It may have been a foregone conclusion that “Alpine” would be the town’s choice, if only because of the Cascade scenery. But there were other factors that tipped the balance away from “Gay Nineties” and “Western.”

A few years before the UW made their recommendation, Bob Rodgers and Ted Price had already decorated the Squirrel Tree Restaurant in 1959, 15 miles west of Leavenworth toward Stevens Pass, in Bavarian style.

And there were other factors, too: A coffee-table book of Bavarian photos owned by a Leavenworth resident, and another resident who had spent years living in Bavaria.

Leavenworth boosters had also been impressed by the Danish-themed settlement of Solvang, California for inspiration. Eventually, once “Alpine” had been chosen by residents in a vote, they hired Solvang architect and designer Earl Peterson to help with the transformation.

Project Alpine

By 1965, “Project Alpine” was officially underway. The Autumn Leaf Festival had launched the year before, and volunteer Leavenworth emissaries were putting on lederhosen and visiting places like Seattle to recruit tourists. By 1970s, much of the commercial part of town had been transformed with Bavarian-style façades.

By pretty much all measures, the effort was a tremendous success, as a magnet for tourists and their tourist dollars. While some historians and critics have called the faux Bavarian decorations disingenuous and wrong, people from other communities have been impressed. Some have even followed Leavenworth’s lead to reinvent themselves. In the early 1970s, the Methow Valley community of Winthrop, in Okanogan County, went all-in with a western theme.

It hasn’t been completely smooth, though. In 1996, a community group called “Projekt Bayern” was formed to “revitalize waning interest” among the merchants, and worked to make Leavenworth’s Bavarian décor and costumes for locals to wear during special events as authentic as possible. In the late 1990s, the group launched Leavenworth’s annual Oktoberfest, which continues to grow.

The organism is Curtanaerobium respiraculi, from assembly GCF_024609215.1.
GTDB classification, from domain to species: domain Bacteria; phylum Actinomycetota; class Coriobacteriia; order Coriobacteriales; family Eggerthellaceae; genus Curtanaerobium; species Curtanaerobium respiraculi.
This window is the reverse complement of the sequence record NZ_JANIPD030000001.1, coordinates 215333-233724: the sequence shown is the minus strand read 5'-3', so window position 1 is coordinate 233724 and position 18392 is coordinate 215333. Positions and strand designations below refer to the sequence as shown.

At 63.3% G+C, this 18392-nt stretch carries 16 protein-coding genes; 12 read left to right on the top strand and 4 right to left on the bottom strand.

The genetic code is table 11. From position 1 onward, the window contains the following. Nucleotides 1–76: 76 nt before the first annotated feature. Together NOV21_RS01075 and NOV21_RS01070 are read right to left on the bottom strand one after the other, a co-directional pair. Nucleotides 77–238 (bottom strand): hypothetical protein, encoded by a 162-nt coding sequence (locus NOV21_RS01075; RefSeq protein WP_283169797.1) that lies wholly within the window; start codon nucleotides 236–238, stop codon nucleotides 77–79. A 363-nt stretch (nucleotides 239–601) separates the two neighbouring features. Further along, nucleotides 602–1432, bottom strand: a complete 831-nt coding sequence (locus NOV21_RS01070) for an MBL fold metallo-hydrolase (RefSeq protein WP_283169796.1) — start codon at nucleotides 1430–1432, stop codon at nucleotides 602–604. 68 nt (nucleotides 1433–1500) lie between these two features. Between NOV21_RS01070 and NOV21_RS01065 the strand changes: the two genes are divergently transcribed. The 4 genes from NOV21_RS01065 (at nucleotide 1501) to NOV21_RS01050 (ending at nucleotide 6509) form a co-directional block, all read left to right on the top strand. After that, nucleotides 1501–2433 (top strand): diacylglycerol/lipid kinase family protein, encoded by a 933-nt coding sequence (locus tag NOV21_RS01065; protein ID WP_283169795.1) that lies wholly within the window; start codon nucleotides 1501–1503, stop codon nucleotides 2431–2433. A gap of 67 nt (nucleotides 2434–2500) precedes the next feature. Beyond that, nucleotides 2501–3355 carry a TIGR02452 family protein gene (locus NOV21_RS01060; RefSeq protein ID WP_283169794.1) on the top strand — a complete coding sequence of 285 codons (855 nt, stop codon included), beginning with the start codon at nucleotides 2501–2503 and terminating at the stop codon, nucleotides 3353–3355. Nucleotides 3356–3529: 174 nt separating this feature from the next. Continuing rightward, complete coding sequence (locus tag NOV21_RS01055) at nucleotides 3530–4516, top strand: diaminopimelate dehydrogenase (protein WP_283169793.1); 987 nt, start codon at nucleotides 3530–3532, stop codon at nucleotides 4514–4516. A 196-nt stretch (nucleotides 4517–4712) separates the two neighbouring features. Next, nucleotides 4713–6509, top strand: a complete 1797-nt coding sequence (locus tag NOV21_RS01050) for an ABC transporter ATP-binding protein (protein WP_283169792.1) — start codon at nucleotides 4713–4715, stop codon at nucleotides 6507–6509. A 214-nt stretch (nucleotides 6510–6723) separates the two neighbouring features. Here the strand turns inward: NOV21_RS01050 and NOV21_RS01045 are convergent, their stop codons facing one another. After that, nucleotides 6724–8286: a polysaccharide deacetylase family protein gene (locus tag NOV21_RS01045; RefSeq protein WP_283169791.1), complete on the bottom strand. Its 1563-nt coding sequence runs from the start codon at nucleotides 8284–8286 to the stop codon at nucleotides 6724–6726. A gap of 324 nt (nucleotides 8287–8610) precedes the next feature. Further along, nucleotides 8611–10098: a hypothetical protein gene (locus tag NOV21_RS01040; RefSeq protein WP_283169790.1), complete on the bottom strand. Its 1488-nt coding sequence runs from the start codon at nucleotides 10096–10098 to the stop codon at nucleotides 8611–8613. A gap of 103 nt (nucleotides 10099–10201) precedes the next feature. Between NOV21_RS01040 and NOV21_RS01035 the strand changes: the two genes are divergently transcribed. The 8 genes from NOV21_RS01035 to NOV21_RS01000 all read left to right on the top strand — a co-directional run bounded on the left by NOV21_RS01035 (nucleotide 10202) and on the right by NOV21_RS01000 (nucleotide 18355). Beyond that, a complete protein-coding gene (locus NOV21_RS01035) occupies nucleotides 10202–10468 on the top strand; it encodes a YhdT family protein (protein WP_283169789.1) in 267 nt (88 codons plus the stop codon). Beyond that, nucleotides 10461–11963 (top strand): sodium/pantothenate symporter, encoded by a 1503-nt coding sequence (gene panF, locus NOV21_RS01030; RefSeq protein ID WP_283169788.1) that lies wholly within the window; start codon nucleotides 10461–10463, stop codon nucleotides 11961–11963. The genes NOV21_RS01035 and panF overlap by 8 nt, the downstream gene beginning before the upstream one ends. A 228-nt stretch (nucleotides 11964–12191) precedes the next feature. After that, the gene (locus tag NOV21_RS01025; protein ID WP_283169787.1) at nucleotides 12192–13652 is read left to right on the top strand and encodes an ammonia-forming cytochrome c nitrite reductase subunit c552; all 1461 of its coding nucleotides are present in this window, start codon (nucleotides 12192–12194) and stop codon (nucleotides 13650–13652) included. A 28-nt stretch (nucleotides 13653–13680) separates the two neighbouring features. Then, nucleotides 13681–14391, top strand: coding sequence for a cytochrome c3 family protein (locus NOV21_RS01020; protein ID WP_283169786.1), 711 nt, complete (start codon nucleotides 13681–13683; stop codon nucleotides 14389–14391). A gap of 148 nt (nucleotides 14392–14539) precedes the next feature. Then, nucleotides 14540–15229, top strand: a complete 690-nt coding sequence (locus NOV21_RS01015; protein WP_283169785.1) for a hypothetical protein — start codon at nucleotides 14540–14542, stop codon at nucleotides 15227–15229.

The head of Projekt Bayern nowadays is a retail merchant named Tibor Lak. Lak says that the 1990s revitalization effort was successful, and that it continues to this day. For the record, Lak says he owns two pairs of lederhosen. He says Leavenworth’s Bavarian-themed architecture is popular with merchants and visitors, and it’s part of the building code, too.

The future of Leavenworth

So, will it ever go away?

“Only if you want [Leavenworth] to die,” Lak said.

Ernest Palmer of the Leavenworth Chamber of Commerce agrees that the Bavarian theme is now a permanent part of the town.

“There are towns across the country that are dying and that are empty, and our town is thriving,” Palmer said. “There might be times where we think, ‘Oh, another accordion player?’ but I think we all really enjoy it.”

How many pairs of lederhosen does Ernest Palmer own?

“Only one,” Palmer admitted, quickly adding, “But Projekt Bayern has a whole warehouse of costumes that they loan out for festivals.”

Looking back over the past century of Leavenworth history, it’s apparent that before the creation of “LIFE” and the launch of “Project Alpine,” Leavenworth’s earlier success had depended on the continued presence of the railroad – and then that connection got taken away.

So, if you’re one of those critics who doesn’t think much of a fake Bavarian village shoehorned incongruously into the Cascade foothills, can you blame the people of Leavenworth for taking the matter of their economy into their own lederhosen-loving hands?

Let’s all raise a frothy stein and toast to their continued success!